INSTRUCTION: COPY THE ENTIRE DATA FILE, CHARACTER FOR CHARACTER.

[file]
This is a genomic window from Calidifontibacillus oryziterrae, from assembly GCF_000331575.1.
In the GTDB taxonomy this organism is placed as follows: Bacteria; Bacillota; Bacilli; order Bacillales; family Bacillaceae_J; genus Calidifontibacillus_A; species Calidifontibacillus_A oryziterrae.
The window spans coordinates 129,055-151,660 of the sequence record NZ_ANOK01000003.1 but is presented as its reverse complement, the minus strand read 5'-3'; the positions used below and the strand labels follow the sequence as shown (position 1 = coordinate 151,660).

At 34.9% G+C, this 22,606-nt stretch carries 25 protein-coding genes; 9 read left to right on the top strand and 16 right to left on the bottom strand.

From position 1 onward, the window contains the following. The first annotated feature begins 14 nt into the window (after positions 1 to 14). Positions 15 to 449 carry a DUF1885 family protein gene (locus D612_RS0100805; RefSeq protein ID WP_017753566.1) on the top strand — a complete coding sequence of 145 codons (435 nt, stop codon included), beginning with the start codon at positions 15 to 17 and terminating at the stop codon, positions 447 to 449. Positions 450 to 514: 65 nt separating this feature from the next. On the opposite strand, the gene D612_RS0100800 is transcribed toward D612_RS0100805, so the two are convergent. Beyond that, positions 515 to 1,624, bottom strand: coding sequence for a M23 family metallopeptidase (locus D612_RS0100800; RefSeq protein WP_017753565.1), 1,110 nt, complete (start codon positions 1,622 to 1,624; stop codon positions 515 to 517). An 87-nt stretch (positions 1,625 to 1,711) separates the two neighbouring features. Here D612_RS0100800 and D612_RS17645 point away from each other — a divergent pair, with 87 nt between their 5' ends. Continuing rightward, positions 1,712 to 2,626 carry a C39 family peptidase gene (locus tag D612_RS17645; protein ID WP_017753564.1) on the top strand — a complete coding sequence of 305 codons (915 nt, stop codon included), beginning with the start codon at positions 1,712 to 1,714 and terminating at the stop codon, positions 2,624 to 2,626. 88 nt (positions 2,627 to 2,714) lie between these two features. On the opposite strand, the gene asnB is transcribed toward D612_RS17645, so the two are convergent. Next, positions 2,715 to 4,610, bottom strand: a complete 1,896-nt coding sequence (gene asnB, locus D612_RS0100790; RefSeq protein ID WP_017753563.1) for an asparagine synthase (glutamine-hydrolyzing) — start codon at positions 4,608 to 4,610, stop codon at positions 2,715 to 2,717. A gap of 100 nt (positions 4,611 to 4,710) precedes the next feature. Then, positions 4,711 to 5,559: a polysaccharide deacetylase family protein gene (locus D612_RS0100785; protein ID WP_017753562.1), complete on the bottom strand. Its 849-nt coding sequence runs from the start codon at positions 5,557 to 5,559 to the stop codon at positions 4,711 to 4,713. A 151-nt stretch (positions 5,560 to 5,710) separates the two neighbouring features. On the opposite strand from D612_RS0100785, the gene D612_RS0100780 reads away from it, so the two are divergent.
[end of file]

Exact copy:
This is a genomic window from Calidifontibacillus oryziterrae, from assembly GCF_000331575.1.
In the GTDB taxonomy this organism is placed as follows: Bacteria; Bacillota; Bacilli; order Bacillales; family Bacillaceae_J; genus Calidifontibacillus_A; species Calidifontibacillus_A oryziterrae.
The window spans coordinates 129,055-151,660 of the sequence record NZ_ANOK01000003.1 but is presented as its reverse complement, the minus strand read 5'-3'; the positions used below and the strand labels follow the sequence as shown (position 1 = coordinate 151,660).

At 34.9% G+C, this 22,606-nt stretch carries 25 protein-coding genes; 9 read left to right on the top strand and 16 right to left on the bottom strand.

From position 1 onward, the window contains the following. The first annotated feature begins 14 nt into the window (after positions 1 to 14). Positions 15 to 449 carry a DUF1885 family protein gene (locus D612_RS0100805; RefSeq protein ID WP_017753566.1) on the top strand — a complete coding sequence of 145 codons (435 nt, stop codon included), beginning with the start codon at positions 15 to 17 and terminating at the stop codon, positions 447 to 449. Positions 450 to 514: 65 nt separating this feature from the next. On the opposite strand, the gene D612_RS0100800 is transcribed toward D612_RS0100805, so the two are convergent. Beyond that, positions 515 to 1,624, bottom strand: coding sequence for a M23 family metallopeptidase (locus D612_RS0100800; RefSeq protein WP_017753565.1), 1,110 nt, complete (start codon positions 1,622 to 1,624; stop codon positions 515 to 517). An 87-nt stretch (positions 1,625 to 1,711) separates the two neighbouring features. Here D612_RS0100800 and D612_RS17645 point away from each other — a divergent pair, with 87 nt between their 5' ends. Continuing rightward, positions 1,712 to 2,626 carry a C39 family peptidase gene (locus tag D612_RS17645; protein ID WP_017753564.1) on the top strand — a complete coding sequence of 305 codons (915 nt, stop codon included), beginning with the start codon at positions 1,712 to 1,714 and terminating at the stop codon, positions 2,624 to 2,626. 88 nt (positions 2,627 to 2,714) lie between these two features. On the opposite strand, the gene asnB is transcribed toward D612_RS17645, so the two are convergent. Next, positions 2,715 to 4,610, bottom strand: a complete 1,896-nt coding sequence (gene asnB, locus D612_RS0100790; RefSeq protein ID WP_017753563.1) for an asparagine synthase (glutamine-hydrolyzing) — start codon at positions 4,608 to 4,610, stop codon at positions 2,715 to 2,717. A gap of 100 nt (positions 4,611 to 4,710) precedes the next feature. Then, positions 4,711 to 5,559: a polysaccharide deacetylase family protein gene (locus D612_RS0100785; protein ID WP_017753562.1), complete on the bottom strand. Its 849-nt coding sequence runs from the start codon at positions 5,557 to 5,559 to the stop codon at positions 4,711 to 4,713. A 151-nt stretch (positions 5,560 to 5,710) separates the two neighbouring features. On the opposite strand from D612_RS0100785, the gene D612_RS0100780 reads away from it, so the two are divergent.